Although it has a gorgeous score by Steven Sondheim – with some songs that are among his very best – Merrily We Roll Along is nobody’s best work. Nor, to be completely fair, is it anybody’s worst. And it has always been thus. The 1934 Kaufman & Hart play on which the musical is loosely based received good notices but was not a commercial success, in marked contrast to their collaborations before and afterwards. The major stumbling block is the way both play and musical are structured – telling the story of broken friendships backwards, each scene taking place a few years before the previous one.
The unfortunate result of this approach is we first see the characters as cynical and a little bit nasty, which makes it hard to identify with them. On the other hand, the payoff for this approach is that, generally the show gets progressively more optimistic as it continues. This makes a lot of intriguing thematic points, but all told makes for very unsatisfying storytelling. Merrily We Roll Along is a problematic puzzle of a show, which does manage to enlighten and often entertain, while intractably evading solution.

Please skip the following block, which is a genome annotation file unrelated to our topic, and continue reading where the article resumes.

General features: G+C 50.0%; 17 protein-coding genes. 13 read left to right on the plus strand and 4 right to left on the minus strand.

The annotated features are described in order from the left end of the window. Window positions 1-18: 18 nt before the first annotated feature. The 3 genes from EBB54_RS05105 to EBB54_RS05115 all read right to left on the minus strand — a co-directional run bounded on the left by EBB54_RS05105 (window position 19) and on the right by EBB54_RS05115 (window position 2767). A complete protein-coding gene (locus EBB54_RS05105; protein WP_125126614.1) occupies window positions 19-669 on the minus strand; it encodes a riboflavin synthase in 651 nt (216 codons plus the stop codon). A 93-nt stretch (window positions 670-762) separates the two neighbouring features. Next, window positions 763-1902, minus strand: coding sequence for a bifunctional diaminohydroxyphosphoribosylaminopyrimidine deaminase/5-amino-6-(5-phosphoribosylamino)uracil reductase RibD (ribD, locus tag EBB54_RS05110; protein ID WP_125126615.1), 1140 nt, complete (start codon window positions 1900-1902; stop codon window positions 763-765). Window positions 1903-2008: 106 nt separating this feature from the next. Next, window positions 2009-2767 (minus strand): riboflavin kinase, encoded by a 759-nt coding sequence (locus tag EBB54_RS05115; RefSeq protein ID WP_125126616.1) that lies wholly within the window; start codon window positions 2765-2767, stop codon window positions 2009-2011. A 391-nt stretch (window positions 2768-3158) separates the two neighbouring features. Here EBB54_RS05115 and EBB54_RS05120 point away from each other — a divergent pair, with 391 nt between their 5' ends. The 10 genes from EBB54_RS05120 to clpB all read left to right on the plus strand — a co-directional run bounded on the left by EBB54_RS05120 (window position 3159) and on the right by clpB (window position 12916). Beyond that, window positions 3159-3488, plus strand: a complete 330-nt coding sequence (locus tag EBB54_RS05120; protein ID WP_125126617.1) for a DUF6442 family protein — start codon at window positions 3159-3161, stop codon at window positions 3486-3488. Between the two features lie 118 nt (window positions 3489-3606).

The current Off-Broadway revival by Fiasco Theater and Roundabout gives a very lean and clear-eyed account of this story, and does well with the music, especially considering that some of the cast are more actor-singers than singer-actors. Noah Brody’s direction leans into Merrily‘s most dynamic element, which definitely helps. Recommended.
For tickets, click here.
To learn about Jonathan Warman’s directing work, see jonathanwarman.com.